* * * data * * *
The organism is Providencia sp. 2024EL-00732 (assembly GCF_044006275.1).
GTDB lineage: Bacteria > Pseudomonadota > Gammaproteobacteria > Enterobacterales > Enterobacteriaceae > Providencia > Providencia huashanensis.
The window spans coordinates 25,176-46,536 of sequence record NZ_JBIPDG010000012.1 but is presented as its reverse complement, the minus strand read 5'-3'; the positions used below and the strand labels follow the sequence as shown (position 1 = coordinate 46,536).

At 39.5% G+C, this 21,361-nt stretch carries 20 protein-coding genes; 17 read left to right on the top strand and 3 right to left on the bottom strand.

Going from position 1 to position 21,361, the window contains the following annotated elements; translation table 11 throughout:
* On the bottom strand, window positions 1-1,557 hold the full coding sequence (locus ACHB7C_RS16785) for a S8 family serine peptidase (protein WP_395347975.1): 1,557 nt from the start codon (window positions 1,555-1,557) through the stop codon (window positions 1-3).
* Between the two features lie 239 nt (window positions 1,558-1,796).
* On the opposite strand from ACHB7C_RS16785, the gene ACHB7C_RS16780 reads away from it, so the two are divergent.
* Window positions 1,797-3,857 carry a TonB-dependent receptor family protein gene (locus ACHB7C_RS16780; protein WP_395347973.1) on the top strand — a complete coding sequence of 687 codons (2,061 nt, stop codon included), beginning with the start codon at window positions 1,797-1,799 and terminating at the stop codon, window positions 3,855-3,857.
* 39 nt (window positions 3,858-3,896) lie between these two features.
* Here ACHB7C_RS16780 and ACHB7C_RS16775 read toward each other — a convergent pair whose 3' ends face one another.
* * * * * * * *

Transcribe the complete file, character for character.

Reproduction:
The organism is Providencia sp. 2024EL-00732 (assembly GCF_044006275.1).
GTDB lineage: Bacteria > Pseudomonadota > Gammaproteobacteria > Enterobacterales > Enterobacteriaceae > Providencia > Providencia huashanensis.
The window spans coordinates 25,176-46,536 of sequence record NZ_JBIPDG010000012.1 but is presented as its reverse complement, the minus strand read 5'-3'; the positions used below and the strand labels follow the sequence as shown (position 1 = coordinate 46,536).

At 39.5% G+C, this 21,361-nt stretch carries 20 protein-coding genes; 17 read left to right on the top strand and 3 right to left on the bottom strand.

Going from position 1 to position 21,361, the window contains the following annotated elements; translation table 11 throughout:
* On the bottom strand, window positions 1-1,557 hold the full coding sequence (locus ACHB7C_RS16785) for a S8 family serine peptidase (protein WP_395347975.1): 1,557 nt from the start codon (window positions 1,555-1,557) through the stop codon (window positions 1-3).
* Between the two features lie 239 nt (window positions 1,558-1,796).
* On the opposite strand from ACHB7C_RS16785, the gene ACHB7C_RS16780 reads away from it, so the two are divergent.
* Window positions 1,797-3,857 carry a TonB-dependent receptor family protein gene (locus ACHB7C_RS16780; protein WP_395347973.1) on the top strand — a complete coding sequence of 687 codons (2,061 nt, stop codon included), beginning with the start codon at window positions 1,797-1,799 and terminating at the stop codon, window positions 3,855-3,857.
* 39 nt (window positions 3,858-3,896) lie between these two features.
* Here ACHB7C_RS16780 and ACHB7C_RS16775 read toward each other — a convergent pair whose 3' ends face one another.